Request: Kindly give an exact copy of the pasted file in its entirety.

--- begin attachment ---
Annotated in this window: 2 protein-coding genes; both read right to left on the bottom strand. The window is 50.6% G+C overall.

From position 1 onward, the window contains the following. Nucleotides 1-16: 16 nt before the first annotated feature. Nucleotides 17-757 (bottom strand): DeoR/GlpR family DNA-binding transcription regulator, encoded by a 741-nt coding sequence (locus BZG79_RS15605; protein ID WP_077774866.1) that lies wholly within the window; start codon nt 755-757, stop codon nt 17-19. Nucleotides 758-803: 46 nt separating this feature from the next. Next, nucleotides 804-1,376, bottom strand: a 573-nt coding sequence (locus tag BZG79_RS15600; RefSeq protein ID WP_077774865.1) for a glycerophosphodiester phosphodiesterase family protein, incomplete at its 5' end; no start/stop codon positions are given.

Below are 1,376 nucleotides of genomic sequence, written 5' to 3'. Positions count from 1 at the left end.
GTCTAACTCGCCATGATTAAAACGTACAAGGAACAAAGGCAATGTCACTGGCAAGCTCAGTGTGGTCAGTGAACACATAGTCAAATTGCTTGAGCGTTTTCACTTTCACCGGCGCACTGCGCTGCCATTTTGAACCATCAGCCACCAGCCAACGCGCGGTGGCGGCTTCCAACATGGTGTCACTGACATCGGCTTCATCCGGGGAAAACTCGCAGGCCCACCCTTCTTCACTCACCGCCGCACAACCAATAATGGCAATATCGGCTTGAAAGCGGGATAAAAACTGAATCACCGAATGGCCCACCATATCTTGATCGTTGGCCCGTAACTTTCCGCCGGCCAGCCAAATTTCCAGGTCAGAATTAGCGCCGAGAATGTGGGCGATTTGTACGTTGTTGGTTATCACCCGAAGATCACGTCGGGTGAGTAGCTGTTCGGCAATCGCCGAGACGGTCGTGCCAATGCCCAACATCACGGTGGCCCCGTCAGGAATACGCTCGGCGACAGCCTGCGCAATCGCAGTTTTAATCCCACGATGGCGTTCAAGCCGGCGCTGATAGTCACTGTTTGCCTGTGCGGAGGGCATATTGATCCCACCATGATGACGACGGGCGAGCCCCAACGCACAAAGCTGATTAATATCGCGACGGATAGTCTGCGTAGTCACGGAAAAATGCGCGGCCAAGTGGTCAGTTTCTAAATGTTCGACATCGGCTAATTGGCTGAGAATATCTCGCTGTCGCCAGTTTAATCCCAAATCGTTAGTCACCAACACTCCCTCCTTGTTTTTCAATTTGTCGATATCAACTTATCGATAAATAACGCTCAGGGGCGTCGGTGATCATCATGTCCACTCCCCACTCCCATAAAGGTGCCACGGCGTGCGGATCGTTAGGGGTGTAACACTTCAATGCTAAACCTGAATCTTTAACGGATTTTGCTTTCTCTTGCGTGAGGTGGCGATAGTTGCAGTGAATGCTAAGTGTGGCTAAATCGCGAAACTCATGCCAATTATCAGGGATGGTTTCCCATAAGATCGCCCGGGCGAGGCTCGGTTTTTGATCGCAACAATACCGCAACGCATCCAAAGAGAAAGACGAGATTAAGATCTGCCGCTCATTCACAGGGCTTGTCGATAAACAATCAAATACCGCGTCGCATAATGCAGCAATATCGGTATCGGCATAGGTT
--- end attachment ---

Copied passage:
Annotated in this window: 2 protein-coding genes; both read right to left on the bottom strand. The window is 50.6% G+C overall.

From position 1 onward, the window contains the following. Nucleotides 1-16: 16 nt before the first annotated feature. Nucleotides 17-757 (bottom strand): DeoR/GlpR family DNA-binding transcription regulator, encoded by a 741-nt coding sequence (locus BZG79_RS15605; protein ID WP_077774866.1) that lies wholly within the window; start codon nt 755-757, stop codon nt 17-19. Nucleotides 758-803: 46 nt separating this feature from the next. Next, nucleotides 804-1,376, bottom strand: a 573-nt coding sequence (locus tag BZG79_RS15600; RefSeq protein ID WP_077774865.1) for a glycerophosphodiester phosphodiesterase family protein, incomplete at its 5' end; no start/stop codon positions are given.

Below are 1,376 nucleotides of genomic sequence, written 5' to 3'. Positions count from 1 at the left end.
GTCTAACTCGCCATGATTAAAACGTACAAGGAACAAAGGCAATGTCACTGGCAAGCTCAGTGTGGTCAGTGAACACATAGTCAAATTGCTTGAGCGTTTTCACTTTCACCGGCGCACTGCGCTGCCATTTTGAACCATCAGCCACCAGCCAACGCGCGGTGGCGGCTTCCAACATGGTGTCACTGACATCGGCTTCATCCGGGGAAAACTCGCAGGCCCACCCTTCTTCACTCACCGCCGCACAACCAATAATGGCAATATCGGCTTGAAAGCGGGATAAAAACTGAATCACCGAATGGCCCACCATATCTTGATCGTTGGCCCGTAACTTTCCGCCGGCCAGCCAAATTTCCAGGTCAGAATTAGCGCCGAGAATGTGGGCGATTTGTACGTTGTTGGTTATCACCCGAAGATCACGTCGGGTGAGTAGCTGTTCGGCAATCGCCGAGACGGTCGTGCCAATGCCCAACATCACGGTGGCCCCGTCAGGAATACGCTCGGCGACAGCCTGCGCAATCGCAGTTTTAATCCCACGATGGCGTTCAAGCCGGCGCTGATAGTCACTGTTTGCCTGTGCGGAGGGCATATTGATCCCACCATGATGACGACGGGCGAGCCCCAACGCACAAAGCTGATTAATATCGCGACGGATAGTCTGCGTAGTCACGGAAAAATGCGCGGCCAAGTGGTCAGTTTCTAAATGTTCGACATCGGCTAATTGGCTGAGAATATCTCGCTGTCGCCAGTTTAATCCCAAATCGTTAGTCACCAACACTCCCTCCTTGTTTTTCAATTTGTCGATATCAACTTATCGATAAATAACGCTCAGGGGCGTCGGTGATCATCATGTCCACTCCCCACTCCCATAAAGGTGCCACGGCGTGCGGATCGTTAGGGGTGTAACACTTCAATGCTAAACCTGAATCTTTAACGGATTTTGCTTTCTCTTGCGTGAGGTGGCGATAGTTGCAGTGAATGCTAAGTGTGGCTAAATCGCGAAACTCATGCCAATTATCAGGGATGGTTTCCCATAAGATCGCCCGGGCGAGGCTCGGTTTTTGATCGCAACAATACCGCAACGCATCCAAAGAGAAAGACGAGATTAAGATCTGCCGCTCATTCACAGGGCTTGTCGATAAACAATCAAATACCGCGTCGCATAATGCAGCAATATCGGTATCGGCATAGGTT